“Alito’s dissent suggest to us that several Justices will be open to novel antitrust arguments in the future,” they wrote.
Even after aggressively trimming its tech portfolio in recent months, Tiger Global hasn’t been able to staunch the losses. The hedge fund has seen its assets shed more than half their value since the start of the year, according to Bloomberg.
In response to the sharp 52% decline, Tiger Global cut management fees and revised its client lock-up policy. It also dropped its management fee from 1.5% to 1% through December 2023. And even though some investors agreed to lock-up deals that would limit withdrawals to 25% from the hedge fund and 20% for the long-only product, Tiger Global bumped the allowable cash-out rate to 33%.
Those closely tracking the VC firm may have seen this coming. Just two weeks ago the firm’s 13F filings revealed that the company cut its entire stake in startups like Bumble, PayPal and Affirm this year. It also cut significant stakes in Spotify, Zoom and Robinhood. At the time, it was already known that the hedge fund’s value had dropped 34% in the first quarter alone. But apparently, Tiger Global’s cuts weren’t enough for some LPs.

The moves are part of a broader push by Tiger Global to appease investors contending with the tech downturn. In a letter obtained by Bloomberg, the firm managers told investors “our recent performance does not live up to the standards we have set for ourselves over the last 21 years and that you rightfully expect.” Even so, the firm has reportedly seen five times more inflows than redemption requests, a sign that investors are still bullish on the long-term prospects of Tiger.
Those investors, however, are on one side of a controversial trade. Tiger Global is known for taking risky big bets on late-stage startups, something that other, more conservative VCs consider risky. The firm began shifting toward investing in earlier-stage startups this year, but the shift may have come too late.
The question now is whether Tiger Global’s fall from financial grace will prompt a reconsideration of the firm’s historically bullish approach, or prove to be just a blip.
Square announced Thursday that Apple’s two-way “Tap to Pay” feature, which turns iPhones that can already transmit payment-card numbers into terminals that can receive them, will become available to some Square sellers this summer. Apple announced a similar partnership with Shopify and Stripe in February.
Currently, iPhone users can pay in stores or on the go by tapping their iPhones to dedicated NFC-reading hardware made by companies like Square. The forthcoming Tap to Pay feature will allow sellers to collect payments directly through an app on their phone that makes use of newly activated hardware included in iPhones, eliminating the need for separate hardware.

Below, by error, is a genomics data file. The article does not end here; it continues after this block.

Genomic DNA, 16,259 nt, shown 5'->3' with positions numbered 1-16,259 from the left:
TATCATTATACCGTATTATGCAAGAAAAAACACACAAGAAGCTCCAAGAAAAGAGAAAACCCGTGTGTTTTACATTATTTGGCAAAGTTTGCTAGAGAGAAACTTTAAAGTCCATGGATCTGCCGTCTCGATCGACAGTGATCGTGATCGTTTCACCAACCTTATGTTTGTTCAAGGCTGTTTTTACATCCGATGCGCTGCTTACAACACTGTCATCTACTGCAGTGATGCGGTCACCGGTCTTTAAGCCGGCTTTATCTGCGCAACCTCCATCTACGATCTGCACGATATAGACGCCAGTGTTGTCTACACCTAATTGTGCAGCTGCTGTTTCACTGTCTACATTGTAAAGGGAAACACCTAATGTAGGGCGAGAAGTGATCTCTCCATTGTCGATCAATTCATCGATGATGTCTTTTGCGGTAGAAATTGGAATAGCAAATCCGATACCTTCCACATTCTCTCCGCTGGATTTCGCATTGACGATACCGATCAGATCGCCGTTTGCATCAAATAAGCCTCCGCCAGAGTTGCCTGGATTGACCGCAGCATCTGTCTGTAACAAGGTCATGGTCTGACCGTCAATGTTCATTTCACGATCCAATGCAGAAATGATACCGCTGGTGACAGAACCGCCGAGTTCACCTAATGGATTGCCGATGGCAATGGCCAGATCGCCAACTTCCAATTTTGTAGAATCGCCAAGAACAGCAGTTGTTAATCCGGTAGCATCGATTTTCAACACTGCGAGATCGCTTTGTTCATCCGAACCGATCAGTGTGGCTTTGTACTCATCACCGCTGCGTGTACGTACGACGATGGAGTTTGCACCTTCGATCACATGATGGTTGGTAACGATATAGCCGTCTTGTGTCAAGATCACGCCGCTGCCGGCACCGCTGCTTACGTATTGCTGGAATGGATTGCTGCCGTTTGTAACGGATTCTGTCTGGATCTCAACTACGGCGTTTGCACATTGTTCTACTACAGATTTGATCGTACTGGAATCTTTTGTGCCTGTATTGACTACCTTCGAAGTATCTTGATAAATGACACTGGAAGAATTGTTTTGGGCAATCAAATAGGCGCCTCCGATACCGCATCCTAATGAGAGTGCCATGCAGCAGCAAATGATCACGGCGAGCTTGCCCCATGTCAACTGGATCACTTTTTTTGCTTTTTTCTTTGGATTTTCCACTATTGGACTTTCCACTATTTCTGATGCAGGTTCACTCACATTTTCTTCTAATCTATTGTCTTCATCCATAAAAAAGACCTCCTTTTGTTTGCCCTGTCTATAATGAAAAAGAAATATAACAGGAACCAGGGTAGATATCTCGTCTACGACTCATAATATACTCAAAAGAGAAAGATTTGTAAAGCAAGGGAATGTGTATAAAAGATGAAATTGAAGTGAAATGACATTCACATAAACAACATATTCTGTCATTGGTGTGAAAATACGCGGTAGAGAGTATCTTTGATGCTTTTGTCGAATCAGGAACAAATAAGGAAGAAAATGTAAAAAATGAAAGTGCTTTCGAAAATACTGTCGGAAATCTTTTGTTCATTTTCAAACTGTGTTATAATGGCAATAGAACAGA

The feature is an effort to embrace growing customer preference for touchless payment, and builds on expanded NFC features Apple first began introducing in 2019. Apple has faced criticism for being slow to unlock NFC features for developers, and Tap to Pay addresses one area where its closed-off approach drew official attention. The European Union accused Apple of violating antitrust law last month by not opening up its NFC features to mobile wallets that competed with Apple Pay.

The agreement by Square to use Apple’s Tap to Pay will provide businesses with “more flexibility to adapt their commerce experiences to evolving consumer preferences,” Square head of Financial Services David Talach said in a press release.
The feature will first become available to select Square merchants through an early-access testing program this summer. Square will then roll it out to all sellers later this year.
When the Shopify and Stripe partnership with Apple was announced in February, Apple said that Stripe would be the “first payment platform to offer Tap to Pay on iPhone to their business customers.” Apple did not respond to requests for comment as to whether the product would still be made available to Stripe and Shopify customers before those using Square.
The inclusion of Square in Tap to Pay could address overblown perceptions that the new feature is a “Square killer.” As Protocol noted when it was first released, Apple’s unlocking of NFC hardware didn’t provide the range of payment services required to make it useful. It did, however, help Stripe and Shopify — which have ambitions to grow their in-person retail payments — leapfrog the investment Square has made in card-reading hardware.
The strategy also helps Apple as the tech giant wades more deeply into payments. For one thing, it makes iPhones more useful to retail businesses as mobile check-out terminals. Even Apple itself has had to use add-on hardware to take payments in Apple Stores. And it potentially adds to the number of venues that accept Apple Pay. Apple gets a tiny cut of Apple Pay transactions, but keeping customers locked into their iPhones is likely far more valuable.

Gemini, the crypto exchange run by brothers Cameron and Tyler Winklevoss, is slashing 10% of its staff, the firm said in a letter to employees Thursday.
Job cuts are spreading rapidly throughout the tech industry as a result of a recent downturn, but Gemini’s layoffs mark the most significant among cryptocurrency companies — a sign that sagging digital asset values are cooling what was a red-hot hiring market. Coinbase said last month it would slow hiring plans.
The layoffs are the first in Gemini’s eight years in business, according to Bloomberg, which first reported the job cuts. Gemini did not disclose how many total jobs were cut, but the company employs just over 1,000 people, according to LinkedIn.